The women’s next challenge is to build the storehouse where they will keep all the corn they will be receiving in May. In order to make a profit, they will need to keep it in storage until next September or January, when the prices for corn will be about three times higher than they are in May, when the supply is high and the demand low. In order to build the storehouse, they need $1,000. I have encouraged them to seek investors in their business to pay for the construction expenses. They think it will be difficult to find investors. Very few people in the community have ever invested in anything before. No one has witnessed how the business is run because it has just started. And in a poor community, people are very risk-averse with the little money they have. Still, the women believe they can attract $500 of investment capital from among people in the community. I told them that I would commit to matching every dollar (or kwacha) that they raise through my own fundraising efforts. In addition to that $500, I would also like to raise an additional $2,500 for their project.

According to the current plan, they will be forced to sell their corn in September so that they have cash to purchase more fertilizer in October to be distributed in November. The market for corn in September is good, but it peaks in January. If they were able to sell the corn in January instead of September they could more than double their profits of $350 to almost $1,000. In following years the profits would be even greater because they would be buying the fertilizer at the discounted price as a registered cooperative organization. Having an extra $2,500 would enable them to buy the fertilizer in October and still keep the corn until January. Increased profits will be good for three reasons. First, it will allow them to purchase more fertilizer each year, helping more and more farmers every year. Second, it will give the people who invested in the business a better pay-off for their investment, making them and others more willing to invest in the future. Third, PACE is by far the biggest investor in the business.

A large majority of the profits will belong to PACE. I have stipulated that those profits may only be used either for reinvestment in the business of for other PACE-authorized social projects or enterprises that they come up with. That means that if the women start a scholarship program for children in the community to go to high school with the profits from this business, bigger profits will allow more children to be sent to high school from Zone F each year. The additional $2,500 will pay off in a big way in the long-term.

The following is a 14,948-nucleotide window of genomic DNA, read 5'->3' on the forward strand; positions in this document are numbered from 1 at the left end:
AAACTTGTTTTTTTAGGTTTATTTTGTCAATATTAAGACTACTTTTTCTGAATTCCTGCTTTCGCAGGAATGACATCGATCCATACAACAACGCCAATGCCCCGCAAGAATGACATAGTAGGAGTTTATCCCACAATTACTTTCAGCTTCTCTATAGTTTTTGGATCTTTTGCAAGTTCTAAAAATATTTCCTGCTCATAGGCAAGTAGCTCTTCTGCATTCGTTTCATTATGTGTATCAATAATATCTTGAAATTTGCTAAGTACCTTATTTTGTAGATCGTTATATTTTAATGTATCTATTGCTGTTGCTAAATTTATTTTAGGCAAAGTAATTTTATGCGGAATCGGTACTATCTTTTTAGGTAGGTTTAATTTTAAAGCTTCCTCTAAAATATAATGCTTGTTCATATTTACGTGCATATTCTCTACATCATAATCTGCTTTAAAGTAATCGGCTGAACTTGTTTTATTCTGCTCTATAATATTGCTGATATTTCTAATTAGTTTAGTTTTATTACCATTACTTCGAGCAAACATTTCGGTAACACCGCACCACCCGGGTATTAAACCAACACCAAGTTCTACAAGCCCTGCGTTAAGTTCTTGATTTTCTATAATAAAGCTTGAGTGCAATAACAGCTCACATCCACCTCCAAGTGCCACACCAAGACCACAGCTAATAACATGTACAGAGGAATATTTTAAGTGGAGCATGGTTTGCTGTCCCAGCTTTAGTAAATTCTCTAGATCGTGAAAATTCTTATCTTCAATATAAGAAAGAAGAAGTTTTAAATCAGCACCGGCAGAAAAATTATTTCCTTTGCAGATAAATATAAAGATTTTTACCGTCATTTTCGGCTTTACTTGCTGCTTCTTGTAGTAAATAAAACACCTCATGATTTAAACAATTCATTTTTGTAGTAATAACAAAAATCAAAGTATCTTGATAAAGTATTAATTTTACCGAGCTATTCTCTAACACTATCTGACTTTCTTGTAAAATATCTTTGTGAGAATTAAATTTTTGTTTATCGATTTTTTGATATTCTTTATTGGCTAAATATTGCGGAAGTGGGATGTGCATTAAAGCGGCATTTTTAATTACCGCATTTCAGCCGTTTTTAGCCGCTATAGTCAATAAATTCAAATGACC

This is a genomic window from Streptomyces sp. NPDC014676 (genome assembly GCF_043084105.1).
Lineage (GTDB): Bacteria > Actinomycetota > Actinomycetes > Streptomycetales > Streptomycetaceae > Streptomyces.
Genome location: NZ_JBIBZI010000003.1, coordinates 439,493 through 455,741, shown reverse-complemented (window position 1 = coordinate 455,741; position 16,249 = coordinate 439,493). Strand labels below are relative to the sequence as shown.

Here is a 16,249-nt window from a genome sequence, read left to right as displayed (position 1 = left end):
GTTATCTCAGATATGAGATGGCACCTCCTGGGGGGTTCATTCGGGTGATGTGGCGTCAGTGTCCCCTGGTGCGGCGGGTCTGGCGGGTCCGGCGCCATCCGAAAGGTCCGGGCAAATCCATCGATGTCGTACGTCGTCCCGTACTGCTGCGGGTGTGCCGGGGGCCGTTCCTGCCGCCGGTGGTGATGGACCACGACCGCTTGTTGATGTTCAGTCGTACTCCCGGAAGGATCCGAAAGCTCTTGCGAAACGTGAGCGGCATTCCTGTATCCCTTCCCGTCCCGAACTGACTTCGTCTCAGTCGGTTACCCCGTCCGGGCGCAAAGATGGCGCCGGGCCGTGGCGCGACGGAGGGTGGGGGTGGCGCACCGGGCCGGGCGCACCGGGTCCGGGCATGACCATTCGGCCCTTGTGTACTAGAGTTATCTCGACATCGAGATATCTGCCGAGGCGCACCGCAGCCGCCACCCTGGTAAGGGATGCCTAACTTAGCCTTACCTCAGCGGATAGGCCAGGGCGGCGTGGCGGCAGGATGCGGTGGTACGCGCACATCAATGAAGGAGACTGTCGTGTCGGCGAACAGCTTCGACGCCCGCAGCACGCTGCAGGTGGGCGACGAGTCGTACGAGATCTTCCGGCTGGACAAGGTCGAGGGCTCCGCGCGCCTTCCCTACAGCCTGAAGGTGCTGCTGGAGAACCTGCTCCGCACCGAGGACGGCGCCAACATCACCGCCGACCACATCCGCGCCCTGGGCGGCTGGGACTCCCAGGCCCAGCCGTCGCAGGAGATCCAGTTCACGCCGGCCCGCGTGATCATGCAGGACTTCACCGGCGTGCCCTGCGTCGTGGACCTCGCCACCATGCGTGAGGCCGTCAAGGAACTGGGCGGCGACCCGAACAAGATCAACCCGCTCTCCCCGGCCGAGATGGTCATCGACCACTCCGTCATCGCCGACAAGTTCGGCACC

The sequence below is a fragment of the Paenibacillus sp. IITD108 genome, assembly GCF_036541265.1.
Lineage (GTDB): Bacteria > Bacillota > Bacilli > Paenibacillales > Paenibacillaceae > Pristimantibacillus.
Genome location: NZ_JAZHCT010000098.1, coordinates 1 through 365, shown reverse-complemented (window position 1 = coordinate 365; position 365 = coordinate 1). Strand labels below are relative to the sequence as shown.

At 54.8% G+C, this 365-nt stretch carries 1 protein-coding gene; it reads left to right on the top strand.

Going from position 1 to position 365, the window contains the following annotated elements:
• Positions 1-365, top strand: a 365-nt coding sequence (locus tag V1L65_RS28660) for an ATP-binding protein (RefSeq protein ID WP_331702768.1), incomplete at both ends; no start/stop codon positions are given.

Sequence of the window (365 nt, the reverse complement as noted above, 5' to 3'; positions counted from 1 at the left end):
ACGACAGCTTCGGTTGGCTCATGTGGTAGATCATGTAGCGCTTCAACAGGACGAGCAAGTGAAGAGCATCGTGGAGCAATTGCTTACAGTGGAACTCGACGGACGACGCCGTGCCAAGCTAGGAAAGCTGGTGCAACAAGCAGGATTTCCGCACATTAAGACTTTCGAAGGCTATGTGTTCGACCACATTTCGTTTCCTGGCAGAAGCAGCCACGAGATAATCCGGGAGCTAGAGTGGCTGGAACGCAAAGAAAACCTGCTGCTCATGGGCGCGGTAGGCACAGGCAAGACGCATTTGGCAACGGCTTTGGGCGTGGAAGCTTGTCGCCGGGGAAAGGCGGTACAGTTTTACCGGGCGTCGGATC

Just thirty donations of $100 will multiply the benefits of this project several times over. Please consider giving $100 (or whatever you are able to give, more or less) for the women’s project. It may be the biggest bang you ever get out of $100 holiday gift. Please make checks out to “FORGE” and send them to:
Damon Luloff
312 NE Eaglewood Dr.
Ankeny, IA 50021

Now, onto the men’s project…

The men’s project is a bit simpler in many ways. They aim to provide transportation to Zone F, which has not had access to transportation in years. Currently if anyone wants to travel out of the camp, they have to walk about ninety minutes to the nearest bus stop (and as my translator says, “that’s ninety minutes if one is a strong walker”). If they buy anything in the city they have to carry it back that same distance once the bus drops them off, usually after dusk. The men originally wanted to buy a five ton truck to transport people and goods all over the camp, to the nearest big town Solwezi, to the border of Congo (one of the best markets in the region), and anywhere else people want to go. However, after seeing that the budget would be $12,000 and that they’d have to raise $9,500 of that on their own, they changed their strategy. They decided to buy a minibus instead, which they are hoping to buy for about $4,000. PACE invested $2,500 in the project, meaning that they had to come up with the rest of the $1,500. After seeing results with the women’s project, people in the community with the means to contribute that kind of capital were no longer skeptical about PACE and FORGE. In just two days the men were able to raise the remaining $1,500 they needed to start the business.

They brought this money to me so that I could physically see it to show that they weren’t joking… They weren’t joking. I was impressed. They said that people in the community wanted the project to start as soon as possible. People had gone long enough without transportation. They also told me that they wanted to get started before I left so that I could take pictures and video to show PACE donors and supporters (you) that the project had really started–so you could see it with your own eyes. As my translator often says about the men: “They are very serious.” According to their calculations, the minibus should bring in at least $300 a week in pure profit. They plan on saving all the profits so that in May they can put a down payment on the five ton vehicle they originally wanted to buy and start operating it once people harvest their crops and need to start transporting them. Usually, vehicle operators come into Zone F from outside Meheba and charge exorbitant rates. People have no option but to accept. Not this year! According to the men’s calculations, they will be able to charge 25% less than other operators and still make the $300 a week profit. Now that’s community empowerment!

I still wish I could stay an extra month or two to see the projects through their initial stages. But when I leave in one week, I will leave confident that they will succeed. I hope you are confident too.

This will be my last update from Zambia. I want to express my gratitude to all of you who have supported PACE over the past year, helping to bring what was once just an idea into fruition. It’s come a long way and has turned into everything I hoped it would be. It truly would not have been possible without you. I wish you could see the impact your support and contributions have made here. As much as I try to express and describe the change you’ve made possible here in this lengthy email, I’m sure I don’t do justice to the actual impact you have had. I hope that you can see what a difference you have made as an individual supporting a community you have never met. The people of Zone F thank you daily. I wish you could hear the things they say and hear the genuineness in the way they say them.

If PACE proves to be half as successful as it looks like it will be in Zone F, I will be compelled to implement it in other communities in Africa. With your support, I’m sure that it will be possible.

Aksanti sana! (Thank you SO much!)
Damon